Reactors

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Light Water Reactors

The nuclear fission reactors used in the United States for electric power production are classified as “light water reactors” in contrast to the “heavy water reactors” used in Canada. Light water (ordinary water) is used as the moderator in U.S. reactors as well as the cooling agent and the means by which heat is removed to produce steam for turning the turbines of the electric generators. The use of ordinary water makes it necessary to do a certain amount of enrichment of the uranium fuel before the necessary criticality of the reactor can be maintained.

The two varieties of the light water reactor are the pressurized water reactor (PWR) and boiling water reactor (BWR).

Fusion Reactors

Reactors for nuclear fusion are of two main varieties, magnetic confinement reactors and inertial confinement reactors. The strategies for creating fusion reactors are largely dictated by the fact that the temperatures involved in nuclear fusion are far too high to be contained in any material container.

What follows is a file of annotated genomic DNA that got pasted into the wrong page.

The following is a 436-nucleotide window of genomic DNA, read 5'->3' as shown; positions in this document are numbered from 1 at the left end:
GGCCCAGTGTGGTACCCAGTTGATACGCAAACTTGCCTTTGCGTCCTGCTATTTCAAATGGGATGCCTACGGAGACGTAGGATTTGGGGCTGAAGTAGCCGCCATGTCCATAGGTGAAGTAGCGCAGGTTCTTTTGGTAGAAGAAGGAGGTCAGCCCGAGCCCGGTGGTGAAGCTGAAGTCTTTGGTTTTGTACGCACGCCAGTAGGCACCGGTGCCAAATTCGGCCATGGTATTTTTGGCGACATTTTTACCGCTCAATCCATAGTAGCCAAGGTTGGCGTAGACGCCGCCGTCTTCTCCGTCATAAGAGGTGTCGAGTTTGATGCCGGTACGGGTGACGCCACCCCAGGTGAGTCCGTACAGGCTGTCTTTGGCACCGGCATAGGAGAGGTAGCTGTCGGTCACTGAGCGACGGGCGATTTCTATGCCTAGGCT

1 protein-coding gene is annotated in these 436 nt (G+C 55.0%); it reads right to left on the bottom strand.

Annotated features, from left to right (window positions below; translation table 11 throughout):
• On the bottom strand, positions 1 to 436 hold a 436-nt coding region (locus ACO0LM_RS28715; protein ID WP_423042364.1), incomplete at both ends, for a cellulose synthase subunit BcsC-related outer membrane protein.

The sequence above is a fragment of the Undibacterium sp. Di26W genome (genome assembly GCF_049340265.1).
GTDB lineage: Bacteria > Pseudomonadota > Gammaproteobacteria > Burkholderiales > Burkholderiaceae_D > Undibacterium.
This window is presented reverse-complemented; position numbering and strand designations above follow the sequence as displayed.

The strategy of the magnetic confinement reactor is to confine the hot plasma by means of magnetic fields which keep it perpetually in looping paths which do not touch the wall of the container. This is typified by the tokamak design, the most famous example of which is the TFTR at Princeton.

The strategy of the inertial confinement reactor is to put such high energy density into a small pellet of deuterium-tritium that it fuses in such a short time that it can’t move appreciably. The most advanced test reactors involve laser fusion, particularly in the Shiva and Nova reactors at Lawrence Livermore Laboratories.

Fast Breeder Reactors

Under appropriate operating conditions, the neutrons given off by fission reactions can “breed” more fuel from otherwise non-fissionable isotopes. The most common breeding reaction is that of plutonium-239 from non-fissionable uranium-238. The term “fast breeder” refers to the types of configurations which can actually produce more fissionable fuel than they use, such as the LMFBR. This scenario is possible because the non-fissionable uranium-238 is 140 times more abundant than the fissionable U-235 and can be efficiently converted into Pu-239 by the neutrons from a fission chain reaction.

France has made the largest implementation of breeder reactors ( it halted electricity production in 1996 and was closed as a commercial plant in 1997) with its large Super-Phenix reactor and an intermediate scale reactor (BN-600) on the Caspian Sea for electric power and desalinization.